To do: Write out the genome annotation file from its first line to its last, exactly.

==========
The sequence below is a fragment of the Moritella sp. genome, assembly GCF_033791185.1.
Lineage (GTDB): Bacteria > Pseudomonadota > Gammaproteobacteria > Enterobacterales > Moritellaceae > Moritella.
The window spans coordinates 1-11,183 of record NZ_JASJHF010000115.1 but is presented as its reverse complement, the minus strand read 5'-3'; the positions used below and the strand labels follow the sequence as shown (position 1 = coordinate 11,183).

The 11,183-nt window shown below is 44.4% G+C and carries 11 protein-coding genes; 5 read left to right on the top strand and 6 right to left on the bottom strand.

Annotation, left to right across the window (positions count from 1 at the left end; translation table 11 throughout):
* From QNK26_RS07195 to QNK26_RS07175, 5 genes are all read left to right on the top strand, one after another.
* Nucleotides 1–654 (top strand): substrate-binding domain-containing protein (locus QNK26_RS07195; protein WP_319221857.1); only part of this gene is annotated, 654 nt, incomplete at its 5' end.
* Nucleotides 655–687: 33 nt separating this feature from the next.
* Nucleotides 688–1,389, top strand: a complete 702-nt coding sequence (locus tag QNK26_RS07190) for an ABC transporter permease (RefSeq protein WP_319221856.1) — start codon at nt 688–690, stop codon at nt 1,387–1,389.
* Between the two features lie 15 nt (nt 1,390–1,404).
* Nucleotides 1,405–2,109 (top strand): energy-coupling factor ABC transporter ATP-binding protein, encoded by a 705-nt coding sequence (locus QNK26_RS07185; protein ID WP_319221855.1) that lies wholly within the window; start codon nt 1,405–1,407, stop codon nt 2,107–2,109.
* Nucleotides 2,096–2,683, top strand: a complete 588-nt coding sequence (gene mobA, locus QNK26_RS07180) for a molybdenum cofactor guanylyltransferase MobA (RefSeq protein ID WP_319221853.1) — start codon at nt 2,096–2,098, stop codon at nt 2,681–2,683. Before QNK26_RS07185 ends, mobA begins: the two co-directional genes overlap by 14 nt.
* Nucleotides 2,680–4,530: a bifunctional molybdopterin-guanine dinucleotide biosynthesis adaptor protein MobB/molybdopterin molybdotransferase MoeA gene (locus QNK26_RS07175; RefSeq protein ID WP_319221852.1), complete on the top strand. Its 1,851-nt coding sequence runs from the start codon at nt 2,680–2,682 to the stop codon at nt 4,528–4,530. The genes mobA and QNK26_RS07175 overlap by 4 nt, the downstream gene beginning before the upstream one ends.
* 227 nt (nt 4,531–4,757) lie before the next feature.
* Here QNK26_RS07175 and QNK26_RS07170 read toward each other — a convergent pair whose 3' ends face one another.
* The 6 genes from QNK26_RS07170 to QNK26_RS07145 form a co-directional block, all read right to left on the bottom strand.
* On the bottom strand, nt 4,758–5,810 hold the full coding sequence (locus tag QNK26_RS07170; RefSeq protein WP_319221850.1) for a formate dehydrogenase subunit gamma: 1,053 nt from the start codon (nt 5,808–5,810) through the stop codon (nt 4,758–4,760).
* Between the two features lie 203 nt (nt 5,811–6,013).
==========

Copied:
The sequence below is a fragment of the Moritella sp. genome, assembly GCF_033791185.1.
Lineage (GTDB): Bacteria > Pseudomonadota > Gammaproteobacteria > Enterobacterales > Moritellaceae > Moritella.
The window spans coordinates 1-11,183 of record NZ_JASJHF010000115.1 but is presented as its reverse complement, the minus strand read 5'-3'; the positions used below and the strand labels follow the sequence as shown (position 1 = coordinate 11,183).

The 11,183-nt window shown below is 44.4% G+C and carries 11 protein-coding genes; 5 read left to right on the top strand and 6 right to left on the bottom strand.

Annotation, left to right across the window (positions count from 1 at the left end; translation table 11 throughout):
* From QNK26_RS07195 to QNK26_RS07175, 5 genes are all read left to right on the top strand, one after another.
* Nucleotides 1–654 (top strand): substrate-binding domain-containing protein (locus QNK26_RS07195; protein WP_319221857.1); only part of this gene is annotated, 654 nt, incomplete at its 5' end.
* Nucleotides 655–687: 33 nt separating this feature from the next.
* Nucleotides 688–1,389, top strand: a complete 702-nt coding sequence (locus tag QNK26_RS07190) for an ABC transporter permease (RefSeq protein WP_319221856.1) — start codon at nt 688–690, stop codon at nt 1,387–1,389.
* Between the two features lie 15 nt (nt 1,390–1,404).
* Nucleotides 1,405–2,109 (top strand): energy-coupling factor ABC transporter ATP-binding protein, encoded by a 705-nt coding sequence (locus QNK26_RS07185; protein ID WP_319221855.1) that lies wholly within the window; start codon nt 1,405–1,407, stop codon nt 2,107–2,109.
* Nucleotides 2,096–2,683, top strand: a complete 588-nt coding sequence (gene mobA, locus QNK26_RS07180) for a molybdenum cofactor guanylyltransferase MobA (RefSeq protein ID WP_319221853.1) — start codon at nt 2,096–2,098, stop codon at nt 2,681–2,683. Before QNK26_RS07185 ends, mobA begins: the two co-directional genes overlap by 14 nt.
* Nucleotides 2,680–4,530: a bifunctional molybdopterin-guanine dinucleotide biosynthesis adaptor protein MobB/molybdopterin molybdotransferase MoeA gene (locus QNK26_RS07175; RefSeq protein ID WP_319221852.1), complete on the top strand. Its 1,851-nt coding sequence runs from the start codon at nt 2,680–2,682 to the stop codon at nt 4,528–4,530. The genes mobA and QNK26_RS07175 overlap by 4 nt, the downstream gene beginning before the upstream one ends.
* 227 nt (nt 4,531–4,757) lie before the next feature.
* Here QNK26_RS07175 and QNK26_RS07170 read toward each other — a convergent pair whose 3' ends face one another.
* The 6 genes from QNK26_RS07170 to QNK26_RS07145 form a co-directional block, all read right to left on the bottom strand.
* On the bottom strand, nt 4,758–5,810 hold the full coding sequence (locus tag QNK26_RS07170; RefSeq protein WP_319221850.1) for a formate dehydrogenase subunit gamma: 1,053 nt from the start codon (nt 5,808–5,810) through the stop codon (nt 4,758–4,760).
* Between the two features lie 203 nt (nt 5,811–6,013).